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The Temperature of Rubbing Alcohol

Picture of rubbing alcohol

Rubbing alcohol often feels cold, even when the liquid is at room temperature. (Wikivisual)

You might have noticed that when you put rubbing alcohol on a cut, it feels cold on your skin, even if it’s at room temperature.

The alcohol feels cold because of a process called evaporative cooling.

Like all matter, the alcohol is made of tiny particles called molecules. Heat energy is the movement of these molecules.

When something gets warmer its molecules move faster.

Heat and Movement

When a liquid evaporates, or changes into a gas, the fastest molecules break loose from the liquid and fly off on their own.

They carry the heat energy of their movement away from the liquid with them. That’s why the evaporation of a liquid is cooling.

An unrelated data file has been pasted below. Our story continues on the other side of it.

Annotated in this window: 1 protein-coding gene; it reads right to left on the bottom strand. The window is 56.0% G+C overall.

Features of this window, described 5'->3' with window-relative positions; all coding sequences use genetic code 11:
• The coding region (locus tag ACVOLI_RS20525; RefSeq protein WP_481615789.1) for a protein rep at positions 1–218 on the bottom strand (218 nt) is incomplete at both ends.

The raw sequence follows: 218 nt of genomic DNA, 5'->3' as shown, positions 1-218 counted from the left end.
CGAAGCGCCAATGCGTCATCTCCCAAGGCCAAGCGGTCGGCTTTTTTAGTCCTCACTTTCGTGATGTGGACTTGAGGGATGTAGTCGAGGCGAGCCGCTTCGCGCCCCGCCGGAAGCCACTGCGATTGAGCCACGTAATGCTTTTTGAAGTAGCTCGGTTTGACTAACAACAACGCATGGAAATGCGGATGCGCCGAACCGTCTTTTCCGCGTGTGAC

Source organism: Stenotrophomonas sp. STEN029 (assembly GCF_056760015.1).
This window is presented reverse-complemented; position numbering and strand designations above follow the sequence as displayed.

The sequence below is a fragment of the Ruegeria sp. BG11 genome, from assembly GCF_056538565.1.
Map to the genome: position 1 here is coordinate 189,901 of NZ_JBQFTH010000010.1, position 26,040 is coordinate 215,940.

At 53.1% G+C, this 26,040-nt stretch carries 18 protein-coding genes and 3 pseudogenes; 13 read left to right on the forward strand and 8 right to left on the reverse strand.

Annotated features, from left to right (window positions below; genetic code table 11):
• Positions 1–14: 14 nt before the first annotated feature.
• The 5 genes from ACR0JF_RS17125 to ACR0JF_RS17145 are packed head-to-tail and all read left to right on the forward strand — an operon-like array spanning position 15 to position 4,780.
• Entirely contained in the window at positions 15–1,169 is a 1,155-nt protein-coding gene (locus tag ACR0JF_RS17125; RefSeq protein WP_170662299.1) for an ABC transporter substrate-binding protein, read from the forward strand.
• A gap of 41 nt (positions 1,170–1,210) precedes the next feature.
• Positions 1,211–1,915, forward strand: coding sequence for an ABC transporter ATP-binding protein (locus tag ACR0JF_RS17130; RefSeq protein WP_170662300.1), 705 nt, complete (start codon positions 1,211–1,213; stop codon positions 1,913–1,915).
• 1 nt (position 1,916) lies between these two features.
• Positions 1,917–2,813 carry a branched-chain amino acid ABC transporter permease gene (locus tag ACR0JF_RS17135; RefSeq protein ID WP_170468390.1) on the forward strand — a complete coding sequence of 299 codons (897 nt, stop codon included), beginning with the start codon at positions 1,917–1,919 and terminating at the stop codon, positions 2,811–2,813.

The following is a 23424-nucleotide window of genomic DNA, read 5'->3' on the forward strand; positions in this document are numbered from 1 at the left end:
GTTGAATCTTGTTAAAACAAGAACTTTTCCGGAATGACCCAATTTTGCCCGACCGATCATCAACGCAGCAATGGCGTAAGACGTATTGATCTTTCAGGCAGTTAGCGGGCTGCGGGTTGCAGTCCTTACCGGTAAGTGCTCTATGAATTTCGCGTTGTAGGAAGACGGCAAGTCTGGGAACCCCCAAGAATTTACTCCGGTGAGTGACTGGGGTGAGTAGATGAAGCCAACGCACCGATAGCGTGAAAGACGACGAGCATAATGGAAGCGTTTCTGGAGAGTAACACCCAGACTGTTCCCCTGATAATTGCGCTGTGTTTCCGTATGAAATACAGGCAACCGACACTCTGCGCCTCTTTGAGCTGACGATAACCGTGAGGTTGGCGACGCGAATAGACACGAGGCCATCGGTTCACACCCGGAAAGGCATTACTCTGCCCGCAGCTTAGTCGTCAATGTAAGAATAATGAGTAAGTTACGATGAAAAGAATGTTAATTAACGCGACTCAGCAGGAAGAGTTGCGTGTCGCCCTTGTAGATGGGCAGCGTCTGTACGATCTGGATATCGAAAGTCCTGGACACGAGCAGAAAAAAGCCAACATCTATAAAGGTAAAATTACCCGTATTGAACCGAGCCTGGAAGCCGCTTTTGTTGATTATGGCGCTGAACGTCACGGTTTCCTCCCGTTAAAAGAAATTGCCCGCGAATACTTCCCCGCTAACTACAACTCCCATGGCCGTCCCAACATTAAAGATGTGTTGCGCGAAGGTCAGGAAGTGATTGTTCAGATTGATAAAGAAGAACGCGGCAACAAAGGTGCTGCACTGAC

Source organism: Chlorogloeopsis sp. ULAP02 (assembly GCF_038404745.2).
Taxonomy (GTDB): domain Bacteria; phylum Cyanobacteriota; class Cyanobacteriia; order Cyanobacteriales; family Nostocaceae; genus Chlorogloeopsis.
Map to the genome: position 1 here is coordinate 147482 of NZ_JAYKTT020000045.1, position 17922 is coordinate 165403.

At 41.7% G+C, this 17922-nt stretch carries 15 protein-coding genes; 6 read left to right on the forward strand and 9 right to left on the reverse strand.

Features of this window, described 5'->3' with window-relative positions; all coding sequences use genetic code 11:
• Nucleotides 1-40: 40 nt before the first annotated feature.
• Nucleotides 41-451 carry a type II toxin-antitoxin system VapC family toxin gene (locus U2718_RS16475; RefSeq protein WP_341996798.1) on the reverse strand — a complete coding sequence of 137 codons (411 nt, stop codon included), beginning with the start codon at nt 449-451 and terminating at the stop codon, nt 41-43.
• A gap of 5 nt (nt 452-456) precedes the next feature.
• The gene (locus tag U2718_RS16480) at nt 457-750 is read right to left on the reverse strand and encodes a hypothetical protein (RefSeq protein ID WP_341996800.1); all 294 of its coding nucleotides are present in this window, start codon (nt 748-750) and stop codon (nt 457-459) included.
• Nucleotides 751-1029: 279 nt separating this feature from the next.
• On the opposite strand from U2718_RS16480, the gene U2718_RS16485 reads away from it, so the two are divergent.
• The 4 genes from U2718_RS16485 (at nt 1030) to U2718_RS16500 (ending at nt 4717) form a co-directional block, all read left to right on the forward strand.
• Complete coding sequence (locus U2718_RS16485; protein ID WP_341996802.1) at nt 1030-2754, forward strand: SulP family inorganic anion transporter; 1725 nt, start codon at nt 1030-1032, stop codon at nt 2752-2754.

This is part of the reason why running through a sprinkler can be cooling on a hot day. It also explains how sweating performs its cooling function.

Rubbing alcohol feels even colder, however, because about 70% of it is made up of isopropyl alcohol. The rest of it is water and other substances.

The molecules of isopropyl alcohol don’t stick together as strongly at room temperature as water molecules do, which means the alcohol evaporates more quickly than water does. More molecules fly off, and they carry more heat energy with them. That’s why there is a stronger cooling effect.



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